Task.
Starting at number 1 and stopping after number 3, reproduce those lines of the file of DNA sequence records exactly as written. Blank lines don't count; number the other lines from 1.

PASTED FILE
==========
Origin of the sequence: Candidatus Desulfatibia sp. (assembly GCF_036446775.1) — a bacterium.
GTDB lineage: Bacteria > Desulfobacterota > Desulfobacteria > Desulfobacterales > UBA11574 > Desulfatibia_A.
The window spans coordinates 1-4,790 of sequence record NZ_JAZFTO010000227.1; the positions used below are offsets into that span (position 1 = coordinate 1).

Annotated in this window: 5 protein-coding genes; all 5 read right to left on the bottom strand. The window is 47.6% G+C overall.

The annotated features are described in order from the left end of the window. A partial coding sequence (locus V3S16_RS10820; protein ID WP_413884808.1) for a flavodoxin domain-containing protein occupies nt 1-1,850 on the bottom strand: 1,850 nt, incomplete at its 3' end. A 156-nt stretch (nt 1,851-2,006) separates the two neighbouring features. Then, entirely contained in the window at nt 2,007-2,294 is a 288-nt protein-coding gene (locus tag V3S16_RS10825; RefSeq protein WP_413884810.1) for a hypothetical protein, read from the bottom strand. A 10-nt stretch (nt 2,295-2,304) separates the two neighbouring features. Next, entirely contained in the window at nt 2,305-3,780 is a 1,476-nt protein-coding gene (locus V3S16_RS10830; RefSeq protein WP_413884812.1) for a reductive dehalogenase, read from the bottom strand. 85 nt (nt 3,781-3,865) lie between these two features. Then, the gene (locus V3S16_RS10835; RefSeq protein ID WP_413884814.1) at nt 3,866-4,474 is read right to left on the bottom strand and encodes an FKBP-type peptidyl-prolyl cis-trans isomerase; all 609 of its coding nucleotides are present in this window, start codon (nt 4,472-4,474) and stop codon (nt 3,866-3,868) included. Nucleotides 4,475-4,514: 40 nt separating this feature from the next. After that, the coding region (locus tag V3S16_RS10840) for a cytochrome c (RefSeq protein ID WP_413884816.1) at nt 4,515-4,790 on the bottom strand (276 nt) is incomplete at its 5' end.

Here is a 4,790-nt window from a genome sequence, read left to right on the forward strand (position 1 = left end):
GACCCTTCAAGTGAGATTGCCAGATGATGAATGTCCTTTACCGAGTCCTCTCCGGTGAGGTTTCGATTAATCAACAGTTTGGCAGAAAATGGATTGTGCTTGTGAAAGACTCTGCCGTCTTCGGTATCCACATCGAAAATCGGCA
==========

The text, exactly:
Origin of the sequence: Candidatus Desulfatibia sp. (assembly GCF_036446775.1) — a bacterium.
GTDB lineage: Bacteria > Desulfobacterota > Desulfobacteria > Desulfobacterales > UBA11574 > Desulfatibia_A.
The window spans coordinates 1-4,790 of sequence record NZ_JAZFTO010000227.1; the positions used below are offsets into that span (position 1 = coordinate 1).